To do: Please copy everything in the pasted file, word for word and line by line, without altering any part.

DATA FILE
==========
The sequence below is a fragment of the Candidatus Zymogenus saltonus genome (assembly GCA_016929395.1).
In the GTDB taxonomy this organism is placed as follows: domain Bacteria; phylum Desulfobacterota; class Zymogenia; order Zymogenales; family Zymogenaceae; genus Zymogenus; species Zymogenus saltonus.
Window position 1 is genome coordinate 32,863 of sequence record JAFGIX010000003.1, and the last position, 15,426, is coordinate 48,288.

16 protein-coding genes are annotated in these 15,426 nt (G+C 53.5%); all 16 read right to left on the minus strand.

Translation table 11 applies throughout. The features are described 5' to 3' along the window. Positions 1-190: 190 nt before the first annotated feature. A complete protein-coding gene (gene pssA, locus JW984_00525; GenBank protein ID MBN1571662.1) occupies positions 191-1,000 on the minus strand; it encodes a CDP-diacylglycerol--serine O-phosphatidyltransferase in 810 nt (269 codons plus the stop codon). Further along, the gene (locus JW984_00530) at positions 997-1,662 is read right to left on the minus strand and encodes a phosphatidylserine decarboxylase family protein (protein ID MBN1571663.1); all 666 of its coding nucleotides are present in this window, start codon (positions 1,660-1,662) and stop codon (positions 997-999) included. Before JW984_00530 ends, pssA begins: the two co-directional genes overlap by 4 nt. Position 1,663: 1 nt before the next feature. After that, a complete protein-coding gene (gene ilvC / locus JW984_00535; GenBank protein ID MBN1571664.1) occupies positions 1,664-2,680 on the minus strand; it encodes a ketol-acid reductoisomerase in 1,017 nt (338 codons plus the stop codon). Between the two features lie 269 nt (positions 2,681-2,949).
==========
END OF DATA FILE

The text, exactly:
The sequence below is a fragment of the Candidatus Zymogenus saltonus genome (assembly GCA_016929395.1).
In the GTDB taxonomy this organism is placed as follows: domain Bacteria; phylum Desulfobacterota; class Zymogenia; order Zymogenales; family Zymogenaceae; genus Zymogenus; species Zymogenus saltonus.
Window position 1 is genome coordinate 32,863 of sequence record JAFGIX010000003.1, and the last position, 15,426, is coordinate 48,288.

16 protein-coding genes are annotated in these 15,426 nt (G+C 53.5%); all 16 read right to left on the minus strand.

Translation table 11 applies throughout. The features are described 5' to 3' along the window. Positions 1-190: 190 nt before the first annotated feature. A complete protein-coding gene (gene pssA, locus JW984_00525; GenBank protein ID MBN1571662.1) occupies positions 191-1,000 on the minus strand; it encodes a CDP-diacylglycerol--serine O-phosphatidyltransferase in 810 nt (269 codons plus the stop codon). Further along, the gene (locus JW984_00530) at positions 997-1,662 is read right to left on the minus strand and encodes a phosphatidylserine decarboxylase family protein (protein ID MBN1571663.1); all 666 of its coding nucleotides are present in this window, start codon (positions 1,660-1,662) and stop codon (positions 997-999) included. Before JW984_00530 ends, pssA begins: the two co-directional genes overlap by 4 nt. Position 1,663: 1 nt before the next feature. After that, a complete protein-coding gene (gene ilvC / locus JW984_00535; GenBank protein ID MBN1571664.1) occupies positions 1,664-2,680 on the minus strand; it encodes a ketol-acid reductoisomerase in 1,017 nt (338 codons plus the stop codon). Between the two features lie 269 nt (positions 2,681-2,949).